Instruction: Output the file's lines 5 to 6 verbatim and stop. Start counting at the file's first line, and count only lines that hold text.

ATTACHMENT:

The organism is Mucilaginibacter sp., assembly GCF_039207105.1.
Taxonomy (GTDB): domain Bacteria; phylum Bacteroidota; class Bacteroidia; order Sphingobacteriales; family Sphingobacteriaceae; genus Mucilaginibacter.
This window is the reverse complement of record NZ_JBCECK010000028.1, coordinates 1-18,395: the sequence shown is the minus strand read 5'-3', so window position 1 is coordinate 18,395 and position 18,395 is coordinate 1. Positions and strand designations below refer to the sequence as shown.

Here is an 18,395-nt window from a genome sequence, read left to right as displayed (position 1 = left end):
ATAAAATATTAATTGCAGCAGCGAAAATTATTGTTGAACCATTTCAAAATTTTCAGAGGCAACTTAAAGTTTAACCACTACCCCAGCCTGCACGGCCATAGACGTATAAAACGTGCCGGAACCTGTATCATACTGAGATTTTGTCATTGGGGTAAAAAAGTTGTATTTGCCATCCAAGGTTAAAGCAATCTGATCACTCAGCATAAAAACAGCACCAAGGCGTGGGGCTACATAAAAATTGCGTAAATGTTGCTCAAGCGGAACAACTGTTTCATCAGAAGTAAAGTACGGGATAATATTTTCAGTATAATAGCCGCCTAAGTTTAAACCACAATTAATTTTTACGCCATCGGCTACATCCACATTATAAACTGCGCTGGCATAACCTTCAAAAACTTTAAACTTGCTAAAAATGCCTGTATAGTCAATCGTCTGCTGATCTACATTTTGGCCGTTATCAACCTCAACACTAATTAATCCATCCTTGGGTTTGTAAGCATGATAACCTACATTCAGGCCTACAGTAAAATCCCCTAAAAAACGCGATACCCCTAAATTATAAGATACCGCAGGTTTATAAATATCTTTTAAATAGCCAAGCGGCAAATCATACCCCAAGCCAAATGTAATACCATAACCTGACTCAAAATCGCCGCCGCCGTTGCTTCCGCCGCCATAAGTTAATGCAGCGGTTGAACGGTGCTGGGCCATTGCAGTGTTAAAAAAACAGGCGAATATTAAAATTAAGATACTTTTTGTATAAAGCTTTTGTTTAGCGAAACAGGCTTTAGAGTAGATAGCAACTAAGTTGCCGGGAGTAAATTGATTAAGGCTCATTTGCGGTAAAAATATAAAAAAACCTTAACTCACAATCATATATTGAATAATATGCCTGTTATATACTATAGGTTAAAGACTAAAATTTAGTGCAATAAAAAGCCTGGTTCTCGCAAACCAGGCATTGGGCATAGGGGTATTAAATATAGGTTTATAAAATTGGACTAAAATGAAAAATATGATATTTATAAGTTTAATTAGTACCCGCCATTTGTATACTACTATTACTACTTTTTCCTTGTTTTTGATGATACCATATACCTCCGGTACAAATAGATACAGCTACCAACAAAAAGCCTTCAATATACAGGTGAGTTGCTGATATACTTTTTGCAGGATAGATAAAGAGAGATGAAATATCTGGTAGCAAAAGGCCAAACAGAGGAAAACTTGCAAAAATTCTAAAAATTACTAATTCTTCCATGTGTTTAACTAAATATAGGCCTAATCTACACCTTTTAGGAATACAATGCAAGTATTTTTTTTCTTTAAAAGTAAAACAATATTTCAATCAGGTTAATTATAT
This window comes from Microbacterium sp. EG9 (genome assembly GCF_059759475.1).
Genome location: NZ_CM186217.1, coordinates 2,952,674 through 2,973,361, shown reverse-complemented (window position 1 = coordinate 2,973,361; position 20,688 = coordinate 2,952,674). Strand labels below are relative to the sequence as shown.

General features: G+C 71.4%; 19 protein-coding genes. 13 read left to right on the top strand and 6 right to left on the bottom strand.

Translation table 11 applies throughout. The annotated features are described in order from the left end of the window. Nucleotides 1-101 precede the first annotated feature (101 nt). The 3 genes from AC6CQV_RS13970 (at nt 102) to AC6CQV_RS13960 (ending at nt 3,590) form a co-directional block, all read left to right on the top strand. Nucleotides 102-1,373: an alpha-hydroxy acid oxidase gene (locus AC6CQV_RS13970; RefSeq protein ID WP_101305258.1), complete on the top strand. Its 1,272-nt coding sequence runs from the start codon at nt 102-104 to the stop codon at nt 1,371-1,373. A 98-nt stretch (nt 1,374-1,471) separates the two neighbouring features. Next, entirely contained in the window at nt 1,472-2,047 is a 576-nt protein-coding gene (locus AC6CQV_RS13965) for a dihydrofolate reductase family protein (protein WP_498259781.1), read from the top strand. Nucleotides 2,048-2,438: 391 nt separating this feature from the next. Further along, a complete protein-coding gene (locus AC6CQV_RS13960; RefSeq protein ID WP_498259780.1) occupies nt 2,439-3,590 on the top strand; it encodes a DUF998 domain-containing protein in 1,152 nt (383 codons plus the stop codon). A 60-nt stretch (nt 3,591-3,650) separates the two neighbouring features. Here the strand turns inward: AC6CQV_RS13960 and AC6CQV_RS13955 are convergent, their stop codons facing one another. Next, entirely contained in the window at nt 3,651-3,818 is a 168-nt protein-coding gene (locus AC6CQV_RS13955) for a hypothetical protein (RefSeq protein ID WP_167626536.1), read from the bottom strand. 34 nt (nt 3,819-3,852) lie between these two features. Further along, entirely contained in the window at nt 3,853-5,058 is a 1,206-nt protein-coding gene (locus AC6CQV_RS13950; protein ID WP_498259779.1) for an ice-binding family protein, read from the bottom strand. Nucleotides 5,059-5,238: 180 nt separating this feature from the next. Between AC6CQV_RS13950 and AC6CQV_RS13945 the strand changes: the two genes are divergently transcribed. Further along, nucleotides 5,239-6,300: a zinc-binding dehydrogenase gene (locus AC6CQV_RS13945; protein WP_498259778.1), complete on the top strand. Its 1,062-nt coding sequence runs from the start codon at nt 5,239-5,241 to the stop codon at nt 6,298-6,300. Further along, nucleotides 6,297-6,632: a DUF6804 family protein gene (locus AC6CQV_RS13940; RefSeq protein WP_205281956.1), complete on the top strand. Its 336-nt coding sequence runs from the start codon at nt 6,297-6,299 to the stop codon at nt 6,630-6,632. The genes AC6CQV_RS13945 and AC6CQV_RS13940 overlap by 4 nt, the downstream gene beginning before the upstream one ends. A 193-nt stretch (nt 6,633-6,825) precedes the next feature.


ATAAAATATTAATTGCAGCAGCGAAAATTATTGTTGAACCATTTCAAAATTTTCAGAGGCAACTTAAAGTTTAACCACTACCCCAGCCTGCACGGCCATAGACGTATAAAACGTGCCGGAACCTGTATCATACTGAGATTTTGTCATTGGGGTAAAAAAGTTGTATTTGCCATCCAAGGTTAAAGCAATCTGATCACTCAGCATAAAAACAGCACCAAGGCGTGGGGCTACATAAAAATTGCGTAAATGTTGCTCAAGCGGAACAACTGTTTCATCAGAAGTAAAGTACGGGATAATATTTTCAGTATAATAGCCGCCTAAGTTTAAACCACAATTAATTTTTACGCCATCGGCTACATCCACATTATAAACTGCGCTGGCATAACCTTCAAAAACTTTAAACTTGCTAAAAATGCCTGTATAGTCAATCGTCTGCTGATCTACATTTTGGCCGTTATCAACCTCAACACTAATTAATCCATCCTTGGGTTTGTAAGCATGATAACCTACATTCAGGCCTACAGTAAAATCCCCTAAAAAACGCGATACCCCTAAATTATAAGATACCGCAGGTTTATAAATATCTTTTAAATAGCCAAGCGGCAAATCATACCCCAAGCCAAATGTAATACCATAACCTGACTCAAAATCGCCGCCGCCGTTGCTTCCGCCGCCATAAGTTAATGCAGCGGTTGAACGGTGCTGGGCCATTGCAGTGTTAAAAAAACAGGCGAATATTAAAATTAAGATACTTTTTGTATAAAGCTTTTGTTTAGCGAAACAGGCTTTAGAGTAGATAGCAACTAAGTTGCCGGGAGTAAATTGATTAAGGCTCATTTGCGGTAAAAATATAAAAAAACCTTAACTCACAATCATATATTGAATAATATGCCTGTTATATACTATAGGTTAAAGACTAAAATTTAGTGCAATAAAAAGCCTGGTTCTCGCAAACCAGGCATTGGGCATAGGGGTATTAAATATAGGTTTATAAAATTGGACTAAAATGAAAAATATGATATTTATAAGTTTAATTAGTACCCGCCATTTGTATACTACTATTACTACTTTTTCCTTGTTTTTGATGATACCATATACCTCCGGTACAAATAGATACAGCTACCAACAAAAAGCCTTCAATATACAGGTGAGTTGCTGATATACTTTTTGCAGGATAGATAAAGAGAGATGAAATATCTGGTAGCAAAAGGCCAAACAGAGGAAAACTTGCAAAAATTCTAAAAATTACTAATTCTTCCATGTGTTTAACTAAATATAGGCCTAATCTACACCTTTTAGGAATACAATGCAAGTATTTTTTTTCTTTAAAAGTAAAACAATATTTCAATCAGGTTAATTATAT
This window comes from Microbacterium sp. EG9 (genome assembly GCF_059759475.1).